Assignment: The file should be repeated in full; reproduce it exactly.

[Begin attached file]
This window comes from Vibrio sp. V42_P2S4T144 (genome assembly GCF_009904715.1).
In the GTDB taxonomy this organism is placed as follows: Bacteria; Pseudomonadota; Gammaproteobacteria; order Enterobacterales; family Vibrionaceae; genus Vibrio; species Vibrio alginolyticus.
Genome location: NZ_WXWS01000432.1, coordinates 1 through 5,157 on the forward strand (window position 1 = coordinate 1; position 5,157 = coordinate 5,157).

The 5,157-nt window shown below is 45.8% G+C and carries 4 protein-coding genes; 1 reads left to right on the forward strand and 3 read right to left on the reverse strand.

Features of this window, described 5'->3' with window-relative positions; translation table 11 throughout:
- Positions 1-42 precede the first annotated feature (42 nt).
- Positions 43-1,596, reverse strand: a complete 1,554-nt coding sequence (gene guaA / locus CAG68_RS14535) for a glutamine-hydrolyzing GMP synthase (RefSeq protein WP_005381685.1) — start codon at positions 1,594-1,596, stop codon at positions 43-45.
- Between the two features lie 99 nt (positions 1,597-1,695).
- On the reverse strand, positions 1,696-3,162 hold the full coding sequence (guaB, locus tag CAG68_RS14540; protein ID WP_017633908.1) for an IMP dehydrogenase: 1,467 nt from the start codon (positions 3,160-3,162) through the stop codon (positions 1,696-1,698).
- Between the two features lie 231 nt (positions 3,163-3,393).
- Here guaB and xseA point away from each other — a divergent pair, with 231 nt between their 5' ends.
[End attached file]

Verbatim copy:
This window comes from Vibrio sp. V42_P2S4T144 (genome assembly GCF_009904715.1).
In the GTDB taxonomy this organism is placed as follows: Bacteria; Pseudomonadota; Gammaproteobacteria; order Enterobacterales; family Vibrionaceae; genus Vibrio; species Vibrio alginolyticus.
Genome location: NZ_WXWS01000432.1, coordinates 1 through 5,157 on the forward strand (window position 1 = coordinate 1; position 5,157 = coordinate 5,157).

The 5,157-nt window shown below is 45.8% G+C and carries 4 protein-coding genes; 1 reads left to right on the forward strand and 3 read right to left on the reverse strand.

Features of this window, described 5'->3' with window-relative positions; translation table 11 throughout:
- Positions 1-42 precede the first annotated feature (42 nt).
- Positions 43-1,596, reverse strand: a complete 1,554-nt coding sequence (gene guaA / locus CAG68_RS14535) for a glutamine-hydrolyzing GMP synthase (RefSeq protein WP_005381685.1) — start codon at positions 1,594-1,596, stop codon at positions 43-45.
- Between the two features lie 99 nt (positions 1,597-1,695).
- On the reverse strand, positions 1,696-3,162 hold the full coding sequence (guaB, locus tag CAG68_RS14540; protein ID WP_017633908.1) for an IMP dehydrogenase: 1,467 nt from the start codon (positions 3,160-3,162) through the stop codon (positions 1,696-1,698).
- Between the two features lie 231 nt (positions 3,163-3,393).
- Here guaB and xseA point away from each other — a divergent pair, with 231 nt between their 5' ends.